We call it Grit.

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Call it tenacity. Call it perseverance. Call it determination, stick-to-it-ness, not giving up.

Hell, some even call it foolish behavior – that is until you succeed and then they call it brilliance.

We call it grit.

It’s the quality that helps each and every one of us makes it through the hard times in pursuit of a goal, a next level, a better life.

And it’s the quality that we often admire most in our heroes: that they never gave up. When the going got tough, they dug in, got creative, tried something new, and broke through despite the odds.

And you can argue that the times have changed, but grit is also a quality that feels – or at least used to feel – authentically American. We love the story of the underdog that won against all odds.

Think about it. We love these stories.They feel as American as apple pie. It’s a core part of our identity as Americans and our belief in the ever debated concept of the American Dream.

We celebrate these stories and ideas in film constantly – Rudy, Rocky, The Miracle, SeaBiscuit, the list goes on. And even more movies (and a whole lot of Oscar winners) that chronicle similar stories of tenacious and relentless believers – Jobs, Braveheart, The Pianist, The Pursuit of Happyness, Erin Brockovich, even Legally Blonde!

These stories inspire us to greatness. They remind us that even the greats in this world struggle, but it’s their refusal to let up, to slow down, or to quit that makes them a success. Sure, maybe they have some talent, but what makes them truly unique is their grit.

We seem to be ever more steeped in these stories of hope and faith and inspiration, but there are signs that as a culture, we are growing less gritty over time. There is significant research that shows that today’s American students are less resilient than previous generations. The experts (and the peanut gallery) are still debating the cause of this decline in tenacity with fingers being pointed in the general directions of helicopter parents, participation awards, and social media.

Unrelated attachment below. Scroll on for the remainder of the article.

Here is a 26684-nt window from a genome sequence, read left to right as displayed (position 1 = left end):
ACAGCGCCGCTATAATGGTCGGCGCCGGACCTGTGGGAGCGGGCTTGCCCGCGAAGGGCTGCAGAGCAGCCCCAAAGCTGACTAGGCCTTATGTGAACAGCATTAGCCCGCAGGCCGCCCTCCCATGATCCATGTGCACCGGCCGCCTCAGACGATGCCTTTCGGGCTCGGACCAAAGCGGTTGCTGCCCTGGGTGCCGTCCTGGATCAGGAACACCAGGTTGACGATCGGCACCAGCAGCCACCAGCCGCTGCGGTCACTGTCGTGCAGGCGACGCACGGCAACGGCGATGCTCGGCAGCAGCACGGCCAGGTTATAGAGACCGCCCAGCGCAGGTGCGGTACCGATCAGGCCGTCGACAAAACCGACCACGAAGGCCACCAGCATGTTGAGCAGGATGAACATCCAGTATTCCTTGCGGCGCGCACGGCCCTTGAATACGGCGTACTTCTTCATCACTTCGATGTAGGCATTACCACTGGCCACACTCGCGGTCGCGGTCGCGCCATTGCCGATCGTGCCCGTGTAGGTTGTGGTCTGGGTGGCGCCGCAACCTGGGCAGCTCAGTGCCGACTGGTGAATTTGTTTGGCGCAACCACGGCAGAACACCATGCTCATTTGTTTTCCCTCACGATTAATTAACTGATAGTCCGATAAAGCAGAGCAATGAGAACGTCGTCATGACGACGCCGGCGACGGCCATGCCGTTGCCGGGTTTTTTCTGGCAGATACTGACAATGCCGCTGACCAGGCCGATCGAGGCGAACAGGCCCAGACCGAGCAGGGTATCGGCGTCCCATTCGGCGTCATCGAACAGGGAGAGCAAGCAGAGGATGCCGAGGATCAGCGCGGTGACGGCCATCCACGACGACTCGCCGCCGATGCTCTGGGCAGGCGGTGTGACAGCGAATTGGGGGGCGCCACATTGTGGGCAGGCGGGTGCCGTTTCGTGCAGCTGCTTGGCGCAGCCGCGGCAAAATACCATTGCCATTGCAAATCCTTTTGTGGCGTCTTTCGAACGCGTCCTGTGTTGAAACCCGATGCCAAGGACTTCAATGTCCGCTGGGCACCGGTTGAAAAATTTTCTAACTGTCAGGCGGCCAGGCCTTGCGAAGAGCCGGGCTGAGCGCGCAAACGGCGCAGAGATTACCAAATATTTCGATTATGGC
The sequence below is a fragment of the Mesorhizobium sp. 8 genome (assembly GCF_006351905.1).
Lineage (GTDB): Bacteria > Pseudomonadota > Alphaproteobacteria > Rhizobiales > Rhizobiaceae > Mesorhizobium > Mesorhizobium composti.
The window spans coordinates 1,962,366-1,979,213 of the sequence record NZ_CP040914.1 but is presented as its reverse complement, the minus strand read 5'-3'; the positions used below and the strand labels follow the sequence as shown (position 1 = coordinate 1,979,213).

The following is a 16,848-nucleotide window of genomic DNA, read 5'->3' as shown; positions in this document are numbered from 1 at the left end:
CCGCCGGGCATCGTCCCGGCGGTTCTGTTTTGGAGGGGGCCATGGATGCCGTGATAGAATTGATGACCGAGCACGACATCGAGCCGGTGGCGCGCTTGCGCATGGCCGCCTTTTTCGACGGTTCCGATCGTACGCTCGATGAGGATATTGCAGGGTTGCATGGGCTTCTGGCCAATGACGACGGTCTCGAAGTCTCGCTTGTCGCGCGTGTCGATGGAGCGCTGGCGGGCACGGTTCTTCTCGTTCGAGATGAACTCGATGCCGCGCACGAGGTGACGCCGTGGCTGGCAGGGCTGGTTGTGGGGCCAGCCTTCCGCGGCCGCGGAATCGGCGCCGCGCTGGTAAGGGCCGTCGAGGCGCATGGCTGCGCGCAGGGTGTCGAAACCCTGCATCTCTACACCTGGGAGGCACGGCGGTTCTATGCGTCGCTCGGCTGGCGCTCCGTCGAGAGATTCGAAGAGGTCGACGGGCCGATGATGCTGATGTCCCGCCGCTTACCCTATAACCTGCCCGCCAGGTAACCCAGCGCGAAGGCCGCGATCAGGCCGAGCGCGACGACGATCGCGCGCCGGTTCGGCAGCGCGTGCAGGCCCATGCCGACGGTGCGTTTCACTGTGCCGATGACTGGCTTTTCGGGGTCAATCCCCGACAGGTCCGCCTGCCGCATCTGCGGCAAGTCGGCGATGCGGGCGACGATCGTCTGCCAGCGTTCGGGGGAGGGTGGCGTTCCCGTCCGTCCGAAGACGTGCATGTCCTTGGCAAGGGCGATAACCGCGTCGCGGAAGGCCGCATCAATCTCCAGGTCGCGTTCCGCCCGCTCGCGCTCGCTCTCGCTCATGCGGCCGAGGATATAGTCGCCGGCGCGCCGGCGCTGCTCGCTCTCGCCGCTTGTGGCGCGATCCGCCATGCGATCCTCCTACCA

But that’s not my worry.

Because it’s not too late – not for any of us.

It’s never too late to find your own grit and sharpen that skill like you would any other. I know it can seem daunting or even impossible, but I promise it’s not. And that’s what we’re going to show you.

And no, we don’t have it all figured out ourselves. Grittiness is a practice for us too. And though there is starting to be more content, more advice, more guidance on how to get tough and persevere, there still isn’t much.

In our experience, most of us learn grit by stumbling onto it ourselves, testing to determine what works and what doesn’t.

No one goes to school to learn grit. Maybe your parents instilled it in you, but most of ours didn’t. I know I was a thoroughly ungritty kid. A lot of things came naturally to me, so I simply avoided anything that didn’t. As a result, I was lazy, undisciplined, and unfocused.

I learned grit in 2 ways.

  1. Through physical fitness. I was a drama geek and a book nerd. I was not an athlete. But in my 20s I discovered a love of lifting heavy things and it was hard. Like really really hard. But working with a coach (who is now my partner in the Field Guide to Grit!), sticking to a plan and showing up 5 days a week no matter what made me way tougher.
  2. Through a variety of health struggles. I’ve got a genetic, degenerative, neurological disease called CMT, an auto-immune thyroid disease called Hashimoto’s, and I was recently diagnosed with Lyme disease, a tick-borne bacterial infection. And the only way I can feel healthy is through consistent effort and hard work.

But our goal here is to give you the insight you need to get on the right path toward find your own version of grit and summoning its power to get you through the hard times and onto the path of success, opportunity, and yes, even happiness.

To better understand how grit works, how un-gritty people get gritty, and how you can get gritty too, we’re talking to the toughest, grittiest, most resilient people we know to understand how they summon their courage, strength, and relentlessness when things get hard.

  • How they get moving again when they feel stuck.
  • How they know what step to take first (and how to take it even when they don’t really know at all).
  • Who they rely on to give them support, advice, and inspiration during the tough times.
  • What tools, processes, and frameworks they use to keep on trucking.
  • How they form habits that make grittiness a default instead of a constant active choice.
  • When and how they discovered their “why,” their motivating force, the fuel to their fire.
  • Where they seek knowledge, education, and yes, more inspiration.

And more.

Join us. Join the movement. Get gritty. Accomplish things you never thought possible. 

~

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7 thoughts on “We call it Grit.

  1. As I read this, I have a lot of thoughts about how this trait develops and how to perpetuate it. I agree that it’s something very “American” especially in the way our Grandparents were American. That pre WWII, Great Depression attitude that everyone seemed to have and less and less of the younger generation displays.
    Cool idea 🙂

    Like

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